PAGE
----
Flea and Tick Prevention

If you are a dog owner, sooner or later your four legged friend will probably need effective flea and tick prevention.

Not only are fleas uncomfortable and irritating to dogs and their owner, if left untreated their bites can lead to a serious skin infection and loss of condition.

Ticks are perhaps even potentially more dangerous and can cause such serious diseases as anaplasmosis or stiff joints, and Lyme disease so treating them promptly is an important aspect of dog health.

flea and tick preventionPrevention is better than cure and there are several effective steps you should take in flea and tick prevention. Ticks are commonly found in wooded areas, or areas of bushes and tall grass and limiting the time spent in this environment can reduce the chances of bites from these insects. They are more prolific in certain parts of the country and at certain times of the year.

You can buy an insecticidal collar at your local pet store which will help prevent ticks from biting and sucking the blood of your dog.

If you do notice one or more ticks on your dog, you should remove them as soon as possible. Using tweezers or very small pliers gently grip the tick by its head and slowly pull it out of your dog’s skin – never try to twist it out. After removing it, gently apply some alcohol to the spot, although if your pet is allergic to the bites, you may need to administer an antibiotic and treat the affected area with an anti-allergy medication.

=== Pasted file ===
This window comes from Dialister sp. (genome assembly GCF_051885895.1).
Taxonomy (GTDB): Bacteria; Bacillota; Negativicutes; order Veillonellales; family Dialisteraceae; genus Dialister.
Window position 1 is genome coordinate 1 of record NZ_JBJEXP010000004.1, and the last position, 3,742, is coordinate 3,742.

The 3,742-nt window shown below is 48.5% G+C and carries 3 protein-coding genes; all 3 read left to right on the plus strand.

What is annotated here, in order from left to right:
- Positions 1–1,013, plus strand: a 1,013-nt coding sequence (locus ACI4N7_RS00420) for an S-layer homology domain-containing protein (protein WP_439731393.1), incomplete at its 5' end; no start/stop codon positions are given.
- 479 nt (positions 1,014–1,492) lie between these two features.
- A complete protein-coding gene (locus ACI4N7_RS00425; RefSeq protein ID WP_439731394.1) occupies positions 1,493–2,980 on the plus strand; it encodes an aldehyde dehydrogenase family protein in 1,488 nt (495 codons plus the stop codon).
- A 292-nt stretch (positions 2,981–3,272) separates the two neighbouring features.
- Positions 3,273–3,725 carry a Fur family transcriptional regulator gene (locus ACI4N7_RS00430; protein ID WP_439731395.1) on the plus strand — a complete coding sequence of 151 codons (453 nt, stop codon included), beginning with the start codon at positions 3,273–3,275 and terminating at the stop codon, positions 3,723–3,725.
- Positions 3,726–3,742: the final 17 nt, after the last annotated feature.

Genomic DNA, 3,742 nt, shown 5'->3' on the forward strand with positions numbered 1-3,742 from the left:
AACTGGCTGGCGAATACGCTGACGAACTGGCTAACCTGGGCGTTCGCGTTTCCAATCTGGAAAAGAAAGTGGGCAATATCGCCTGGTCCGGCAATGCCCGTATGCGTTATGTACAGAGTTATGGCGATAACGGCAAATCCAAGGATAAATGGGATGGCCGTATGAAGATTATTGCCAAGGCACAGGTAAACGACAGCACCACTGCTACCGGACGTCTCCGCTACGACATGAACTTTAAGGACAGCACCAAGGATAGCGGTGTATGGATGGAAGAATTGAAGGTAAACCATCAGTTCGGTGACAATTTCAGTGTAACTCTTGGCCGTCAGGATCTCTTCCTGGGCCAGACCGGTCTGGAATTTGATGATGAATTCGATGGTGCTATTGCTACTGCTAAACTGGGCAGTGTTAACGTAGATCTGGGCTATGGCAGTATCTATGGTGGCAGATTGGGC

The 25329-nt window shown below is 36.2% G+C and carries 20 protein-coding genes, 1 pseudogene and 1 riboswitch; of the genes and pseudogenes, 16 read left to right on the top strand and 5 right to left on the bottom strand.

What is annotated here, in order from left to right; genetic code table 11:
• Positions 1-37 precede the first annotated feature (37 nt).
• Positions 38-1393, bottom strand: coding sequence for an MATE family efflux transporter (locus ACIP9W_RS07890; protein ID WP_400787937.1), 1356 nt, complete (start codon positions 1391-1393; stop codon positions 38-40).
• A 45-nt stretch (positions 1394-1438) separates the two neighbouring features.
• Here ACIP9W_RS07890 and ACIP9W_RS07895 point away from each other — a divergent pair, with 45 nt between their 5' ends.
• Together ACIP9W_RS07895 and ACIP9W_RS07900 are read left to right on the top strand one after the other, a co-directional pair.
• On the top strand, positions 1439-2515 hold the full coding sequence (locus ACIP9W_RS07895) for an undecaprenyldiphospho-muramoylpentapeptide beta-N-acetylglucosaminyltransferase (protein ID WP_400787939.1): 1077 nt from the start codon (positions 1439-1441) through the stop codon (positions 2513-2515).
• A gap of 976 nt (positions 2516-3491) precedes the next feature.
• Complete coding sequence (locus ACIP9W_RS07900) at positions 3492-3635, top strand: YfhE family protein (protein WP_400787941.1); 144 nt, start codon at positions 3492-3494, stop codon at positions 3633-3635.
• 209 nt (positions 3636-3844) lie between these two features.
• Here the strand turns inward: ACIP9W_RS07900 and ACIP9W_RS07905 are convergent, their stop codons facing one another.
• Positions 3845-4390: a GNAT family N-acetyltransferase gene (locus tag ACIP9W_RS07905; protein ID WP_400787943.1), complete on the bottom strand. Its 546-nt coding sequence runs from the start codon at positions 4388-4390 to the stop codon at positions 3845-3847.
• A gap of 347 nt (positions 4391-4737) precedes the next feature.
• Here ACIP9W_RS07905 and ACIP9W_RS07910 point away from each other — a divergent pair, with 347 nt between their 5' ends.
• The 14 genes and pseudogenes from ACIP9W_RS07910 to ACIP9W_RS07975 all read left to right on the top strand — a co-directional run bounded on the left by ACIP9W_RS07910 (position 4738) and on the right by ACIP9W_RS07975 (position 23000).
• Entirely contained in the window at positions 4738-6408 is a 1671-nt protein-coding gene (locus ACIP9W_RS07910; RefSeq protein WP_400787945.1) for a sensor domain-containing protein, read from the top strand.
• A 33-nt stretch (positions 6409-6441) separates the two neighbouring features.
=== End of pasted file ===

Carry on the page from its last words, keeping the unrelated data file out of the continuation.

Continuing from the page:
Flea and Tick prevention, how to remove a Tick from your dog

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dog fleas treatmentA flea infestation can be a horrendous problem to have to deal with, and it is much better to practice flea and tick prevention, rather than treat a serious infestation. Check for signs of these insects regularly; excessive itchiness and a loss of hair are sure signs that your dog has a problem. You should also check your dog’s bedding area carefully for signs of flea dirt or debris, which appears as tiny black specks. Fleas are more common during the summer, so it pays to be especially vigilant.

If you do have a flea problem, it can be treated. There are various powders, shampoos and sprays available, although for any of these to be effective, you must repeat the treatment for days, sometimes weeks. You may have to treat your home as well in order to be completely free of them. Probably the best solution for your dog is a ‘spot-on’ medicine, which is applied to the back of your dog’s neck and which is usually effective for several weeks; another effective option is a flea collar.

If your dog never has a flea and tick problem, consider yourself lucky. Make sure you take precautions for effective flea and tick prevention and be sure to tackle any problem as soon as you can. Your dog will certainly appreciate it.


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